Over the last several years, the debate over free speech on college and university campuses has become the dominant issue facing higher education. Reports of the implementation of university speech codes and trigger warning policies, commencement speaker “dis-invitations,” and protests, many of them violent, over the views expressed by faculty or invited speakers have ignited fierce controversy from both the right and the left.
Robert J. Zimmer, Ph.D., President of The University of Chicago, has emerged as a leading voice advocating for the freedom of speech and academic freedom on college and university campuses. In 2015, The University of Chicago released its “Report of the Committee on the Free of Expression” arguing that the “fundamental commitment is to the principle that debate or deliberation may not be suppressed because the ideas put forth are thought by some or even by most members of the University community to be offensive, unwise, immoral, or wrong-headed.” This report, now known as “the Chicago Statement,” has been adopted by 35 colleges and universities.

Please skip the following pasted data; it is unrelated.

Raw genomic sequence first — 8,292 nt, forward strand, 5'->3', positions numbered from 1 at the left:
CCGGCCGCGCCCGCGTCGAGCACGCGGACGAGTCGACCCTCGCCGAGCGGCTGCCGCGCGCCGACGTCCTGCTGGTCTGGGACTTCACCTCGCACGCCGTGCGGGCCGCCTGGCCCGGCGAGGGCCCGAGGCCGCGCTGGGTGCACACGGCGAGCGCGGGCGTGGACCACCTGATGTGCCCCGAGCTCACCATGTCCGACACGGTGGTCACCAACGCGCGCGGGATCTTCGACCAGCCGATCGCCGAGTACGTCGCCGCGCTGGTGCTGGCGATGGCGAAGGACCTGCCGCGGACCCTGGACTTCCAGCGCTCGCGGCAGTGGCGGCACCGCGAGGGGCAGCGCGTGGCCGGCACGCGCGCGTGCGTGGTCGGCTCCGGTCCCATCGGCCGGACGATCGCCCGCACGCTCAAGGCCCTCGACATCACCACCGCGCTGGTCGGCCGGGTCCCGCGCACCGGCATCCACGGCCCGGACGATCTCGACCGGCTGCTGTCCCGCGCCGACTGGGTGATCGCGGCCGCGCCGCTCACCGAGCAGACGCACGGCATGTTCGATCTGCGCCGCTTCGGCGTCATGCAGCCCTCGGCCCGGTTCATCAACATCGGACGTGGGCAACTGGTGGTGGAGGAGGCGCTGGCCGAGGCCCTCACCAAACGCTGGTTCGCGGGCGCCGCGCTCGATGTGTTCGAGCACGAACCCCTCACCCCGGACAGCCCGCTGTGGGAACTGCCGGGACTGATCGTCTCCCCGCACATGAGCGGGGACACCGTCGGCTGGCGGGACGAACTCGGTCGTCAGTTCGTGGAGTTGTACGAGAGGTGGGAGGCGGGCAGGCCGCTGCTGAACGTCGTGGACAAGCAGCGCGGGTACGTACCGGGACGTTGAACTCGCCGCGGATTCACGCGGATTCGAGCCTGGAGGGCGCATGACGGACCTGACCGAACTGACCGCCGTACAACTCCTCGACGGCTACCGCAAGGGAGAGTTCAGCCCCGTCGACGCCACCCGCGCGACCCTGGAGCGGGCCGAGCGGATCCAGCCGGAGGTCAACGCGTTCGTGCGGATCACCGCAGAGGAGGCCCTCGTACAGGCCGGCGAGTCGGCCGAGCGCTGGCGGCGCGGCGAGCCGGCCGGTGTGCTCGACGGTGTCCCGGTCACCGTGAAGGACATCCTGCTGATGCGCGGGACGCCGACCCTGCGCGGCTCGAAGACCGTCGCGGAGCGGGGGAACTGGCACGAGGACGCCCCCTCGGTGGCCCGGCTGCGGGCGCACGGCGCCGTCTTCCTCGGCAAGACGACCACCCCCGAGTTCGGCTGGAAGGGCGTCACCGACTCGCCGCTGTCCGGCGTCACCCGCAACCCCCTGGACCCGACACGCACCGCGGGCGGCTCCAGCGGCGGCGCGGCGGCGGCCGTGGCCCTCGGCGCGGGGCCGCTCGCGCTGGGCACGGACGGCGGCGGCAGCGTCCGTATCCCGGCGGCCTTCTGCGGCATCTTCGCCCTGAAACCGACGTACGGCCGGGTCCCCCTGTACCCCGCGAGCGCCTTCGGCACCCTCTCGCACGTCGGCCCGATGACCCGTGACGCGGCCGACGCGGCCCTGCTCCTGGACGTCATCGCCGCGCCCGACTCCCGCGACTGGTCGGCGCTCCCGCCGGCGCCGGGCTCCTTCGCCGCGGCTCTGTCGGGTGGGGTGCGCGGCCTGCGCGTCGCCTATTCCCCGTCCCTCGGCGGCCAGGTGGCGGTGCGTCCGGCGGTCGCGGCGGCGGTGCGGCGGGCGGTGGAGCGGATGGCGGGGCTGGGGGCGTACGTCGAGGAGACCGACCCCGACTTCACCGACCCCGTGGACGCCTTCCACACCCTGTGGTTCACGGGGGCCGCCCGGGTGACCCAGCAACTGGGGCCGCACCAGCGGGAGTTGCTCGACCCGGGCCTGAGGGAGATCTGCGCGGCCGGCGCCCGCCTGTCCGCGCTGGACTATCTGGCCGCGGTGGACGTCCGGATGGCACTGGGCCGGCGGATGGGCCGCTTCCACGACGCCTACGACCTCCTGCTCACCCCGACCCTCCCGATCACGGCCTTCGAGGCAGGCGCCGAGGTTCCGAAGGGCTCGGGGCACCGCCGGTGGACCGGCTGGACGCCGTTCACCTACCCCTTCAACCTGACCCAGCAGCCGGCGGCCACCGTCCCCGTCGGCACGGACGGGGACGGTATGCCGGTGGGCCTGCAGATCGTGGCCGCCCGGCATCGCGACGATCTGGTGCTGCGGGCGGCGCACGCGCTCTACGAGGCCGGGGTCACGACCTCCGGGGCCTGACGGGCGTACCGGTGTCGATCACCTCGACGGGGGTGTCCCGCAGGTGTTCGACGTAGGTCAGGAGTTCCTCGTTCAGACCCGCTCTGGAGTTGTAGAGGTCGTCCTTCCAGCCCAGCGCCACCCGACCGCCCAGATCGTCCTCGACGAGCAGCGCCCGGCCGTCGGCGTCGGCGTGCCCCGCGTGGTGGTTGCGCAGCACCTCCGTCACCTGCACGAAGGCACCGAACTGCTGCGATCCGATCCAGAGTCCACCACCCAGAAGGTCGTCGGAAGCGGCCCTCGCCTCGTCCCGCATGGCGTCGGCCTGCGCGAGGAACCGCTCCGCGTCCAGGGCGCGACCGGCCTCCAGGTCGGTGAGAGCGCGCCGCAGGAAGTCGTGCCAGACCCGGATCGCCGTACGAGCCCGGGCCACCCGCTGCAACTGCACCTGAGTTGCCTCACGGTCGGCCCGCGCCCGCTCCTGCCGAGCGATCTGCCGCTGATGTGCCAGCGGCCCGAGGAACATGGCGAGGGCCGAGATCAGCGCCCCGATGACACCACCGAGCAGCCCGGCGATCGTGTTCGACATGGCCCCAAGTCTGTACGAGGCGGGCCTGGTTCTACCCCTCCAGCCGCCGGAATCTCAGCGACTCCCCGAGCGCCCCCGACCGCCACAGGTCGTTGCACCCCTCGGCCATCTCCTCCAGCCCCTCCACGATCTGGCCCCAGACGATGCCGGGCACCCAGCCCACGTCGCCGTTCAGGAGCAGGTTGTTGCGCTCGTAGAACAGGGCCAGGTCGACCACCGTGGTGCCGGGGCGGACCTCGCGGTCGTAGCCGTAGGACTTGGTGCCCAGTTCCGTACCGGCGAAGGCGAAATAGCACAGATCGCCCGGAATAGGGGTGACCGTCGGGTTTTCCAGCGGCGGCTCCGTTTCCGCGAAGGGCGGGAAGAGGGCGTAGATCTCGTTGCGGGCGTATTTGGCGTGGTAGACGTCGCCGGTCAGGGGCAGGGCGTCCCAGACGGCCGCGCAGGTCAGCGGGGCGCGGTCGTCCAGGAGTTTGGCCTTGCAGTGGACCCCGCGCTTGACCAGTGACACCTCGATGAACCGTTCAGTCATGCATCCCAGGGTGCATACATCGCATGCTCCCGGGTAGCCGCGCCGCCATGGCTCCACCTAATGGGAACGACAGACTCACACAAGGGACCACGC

In October 2017, The New York Times penned an op-ed praising Zimmer’s efforts and calling him “the most essential voice in American academia today.” Earlier this year, a Wall Street Journal op-ed dubbed The University of Chicago “the free-speech university.”